I have five favorite words. Individually, each is strong. Together, in any order, in any amount, they are powerful.
Five words; words worth waiting for . . . or searching for, fighting for,
or hoping for.
For many years, the words had become a mantra of sorts, my mythos; so to speak. Not so much an incantation, but more of a statement, or laundry list, of words I believed in.
Then, it seemed, I didn’t.
A few years back, in frustration mainly with myself, the word hope lost its power. By circumstance or consequence, I lost my ability to communicate authentically. My words, my thoughts, my actions and aura, were not connecting, as they should have. I didn’t realize this until it was far too late.
I went numb. I settled into a pattern, and hope never once gave me a nudge. Without hope you are hopeless. I wasn’t. So, I removed the word hope from my vocabulary. It seemed like the right thing to do, at the time.
It came to me at the wrong time, but I realized there is nothing to hope. Hope it is a useless word. Unlike the other four words, hope has no substance. You can know peace, you can feel love, you learn and earn trust, and you can find faith. But all you can do is hope for hope, and that itself says something.
Hope keeps you wondering, hope keeps you waiting, and hope keeps you thinking. There is no resolution in the thoughts hope provokes. You just keep hoping, and that is wrong. Or it certainly isn’t right.
There is nothing tangible to hope. Hope is wishy-washy.
Hope does nothing but prolong pain, anger, or insecurity and fear. Hope, eventually, does little more than create doubt and disappointment. While hope comes from euphoric thoughts or feelings, there is nothing concrete to it.
If anything, hoping creates false hope, or it seems as if that is what true hope is: false. It tends to create unsubstantiated ideals for desiring what may be, when instead you should focus on what you have or what you want.
So I stopped hoping. I began planning.
I settled into a routine I believed would accomplish my goals and remove the sadness I had encountered, simply by staying busy with my plans. And, for a while, it seemed to work. I planned, and I followed through on my plans. They were concrete, they could be adjusted, or altered, or erased. Plans were made, plans were acted on, or plans were dropped. It seemed easier when I didn’t include hope.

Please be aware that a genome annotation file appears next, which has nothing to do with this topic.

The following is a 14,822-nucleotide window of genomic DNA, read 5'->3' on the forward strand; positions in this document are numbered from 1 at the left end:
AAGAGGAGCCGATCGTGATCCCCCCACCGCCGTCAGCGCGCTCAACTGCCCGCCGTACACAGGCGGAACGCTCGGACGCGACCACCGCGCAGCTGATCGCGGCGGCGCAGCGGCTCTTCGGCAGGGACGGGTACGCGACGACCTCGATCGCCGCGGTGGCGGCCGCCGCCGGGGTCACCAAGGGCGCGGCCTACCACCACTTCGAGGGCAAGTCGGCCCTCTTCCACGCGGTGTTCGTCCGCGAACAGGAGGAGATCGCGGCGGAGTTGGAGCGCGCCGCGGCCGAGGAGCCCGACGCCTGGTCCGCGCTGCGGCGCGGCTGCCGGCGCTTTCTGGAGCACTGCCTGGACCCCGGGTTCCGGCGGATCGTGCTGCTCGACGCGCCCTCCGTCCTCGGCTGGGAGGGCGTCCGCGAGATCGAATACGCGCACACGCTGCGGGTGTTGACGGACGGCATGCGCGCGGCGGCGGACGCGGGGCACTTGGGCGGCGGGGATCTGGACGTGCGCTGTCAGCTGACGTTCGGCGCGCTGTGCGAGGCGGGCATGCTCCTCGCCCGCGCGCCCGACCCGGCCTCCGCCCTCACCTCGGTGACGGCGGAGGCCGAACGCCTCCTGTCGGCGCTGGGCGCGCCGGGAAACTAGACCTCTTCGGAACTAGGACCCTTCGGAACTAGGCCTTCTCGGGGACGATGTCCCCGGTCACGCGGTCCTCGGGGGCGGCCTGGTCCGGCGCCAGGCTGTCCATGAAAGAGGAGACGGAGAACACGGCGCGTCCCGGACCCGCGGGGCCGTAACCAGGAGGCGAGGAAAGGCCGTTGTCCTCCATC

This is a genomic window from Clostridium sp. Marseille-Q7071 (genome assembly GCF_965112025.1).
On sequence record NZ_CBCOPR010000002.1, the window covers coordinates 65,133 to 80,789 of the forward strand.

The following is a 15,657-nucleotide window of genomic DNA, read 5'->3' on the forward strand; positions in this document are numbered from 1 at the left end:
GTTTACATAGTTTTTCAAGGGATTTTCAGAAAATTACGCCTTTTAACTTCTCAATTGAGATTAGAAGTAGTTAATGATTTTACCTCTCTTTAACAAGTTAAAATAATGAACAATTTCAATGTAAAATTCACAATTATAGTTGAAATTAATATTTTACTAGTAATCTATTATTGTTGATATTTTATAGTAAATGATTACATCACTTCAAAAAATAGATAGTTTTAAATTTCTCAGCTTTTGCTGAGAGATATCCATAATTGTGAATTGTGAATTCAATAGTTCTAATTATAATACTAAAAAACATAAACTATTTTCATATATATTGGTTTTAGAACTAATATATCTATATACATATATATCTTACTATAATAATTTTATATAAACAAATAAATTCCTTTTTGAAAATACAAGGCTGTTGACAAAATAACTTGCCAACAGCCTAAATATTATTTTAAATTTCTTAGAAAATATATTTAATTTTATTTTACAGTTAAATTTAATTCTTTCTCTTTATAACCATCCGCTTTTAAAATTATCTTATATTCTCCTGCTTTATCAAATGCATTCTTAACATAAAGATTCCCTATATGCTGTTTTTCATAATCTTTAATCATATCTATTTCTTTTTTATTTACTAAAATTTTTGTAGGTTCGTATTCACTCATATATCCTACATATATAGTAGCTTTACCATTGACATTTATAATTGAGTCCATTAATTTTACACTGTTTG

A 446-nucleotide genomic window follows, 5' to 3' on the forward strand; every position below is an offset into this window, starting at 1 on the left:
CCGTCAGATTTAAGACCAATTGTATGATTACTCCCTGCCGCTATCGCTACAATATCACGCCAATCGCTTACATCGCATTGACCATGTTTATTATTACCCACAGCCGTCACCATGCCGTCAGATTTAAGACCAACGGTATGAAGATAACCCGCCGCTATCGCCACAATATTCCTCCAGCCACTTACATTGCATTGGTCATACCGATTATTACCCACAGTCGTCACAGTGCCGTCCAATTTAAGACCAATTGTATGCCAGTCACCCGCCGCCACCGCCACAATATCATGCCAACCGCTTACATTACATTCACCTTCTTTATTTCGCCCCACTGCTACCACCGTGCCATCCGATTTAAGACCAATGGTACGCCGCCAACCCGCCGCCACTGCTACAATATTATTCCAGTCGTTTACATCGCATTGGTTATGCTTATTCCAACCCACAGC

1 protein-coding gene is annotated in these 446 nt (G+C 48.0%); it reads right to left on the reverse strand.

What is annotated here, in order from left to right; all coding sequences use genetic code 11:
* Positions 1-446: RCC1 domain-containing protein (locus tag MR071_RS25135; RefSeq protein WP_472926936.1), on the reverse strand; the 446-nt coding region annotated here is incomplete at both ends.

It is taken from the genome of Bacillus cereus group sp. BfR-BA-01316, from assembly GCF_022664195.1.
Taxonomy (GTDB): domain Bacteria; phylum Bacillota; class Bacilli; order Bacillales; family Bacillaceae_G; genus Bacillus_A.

Hope is a difficult word; it is tenuous, at best. It lacks definition. I, then, lacked definition. I was lost, and there was no hope. I could not even aspire to hope. You can want, but it is not hope. You can dream, no, you can wish, but that is not hope.
I had stopped hoping.
What I was doing, I thought, was a far cry from hope. But, as you go, as you grow — as I evolved — I then realized you couldn’t erase hope. No matter how I continued to deny myself, hope was always there. It may not always be bright and shiny, but it reaches out, or occasionally whispers from the shadows. Perhaps it is subconscious, but as you plan, as you accomplish even in small increments, there is this bit of hope that keeps you moving forward.
You just have to acknowledge it.
Not including hope in your life is like painting a rainbow without violet; the rainbow is not complete. Life is not complete without hope.
Hope, as a word, has returned to me. I have allowed it back into my vocabulary, and into my life, though I know it never left.
I don’t think you ever lose hope, which is not its nature. Hope keeps you believing, I think hope is what drags you through the grief, or giving-up stage, and keeps you looking further ahead. Hope is the root of all planning.
The thing is, the hope you seek must be self-contained. It’s a lovely thought to hold out hope for someone else, but you don’t really have that power. Hope is internal. In the face of tragedy or despair, I think the greatest hope is how you respond to the situation, and how you deal with the aftermath. Hope is always there, in the back of your mind, or at the core of your being.
It’s when I stopped hoping, that I stopped being.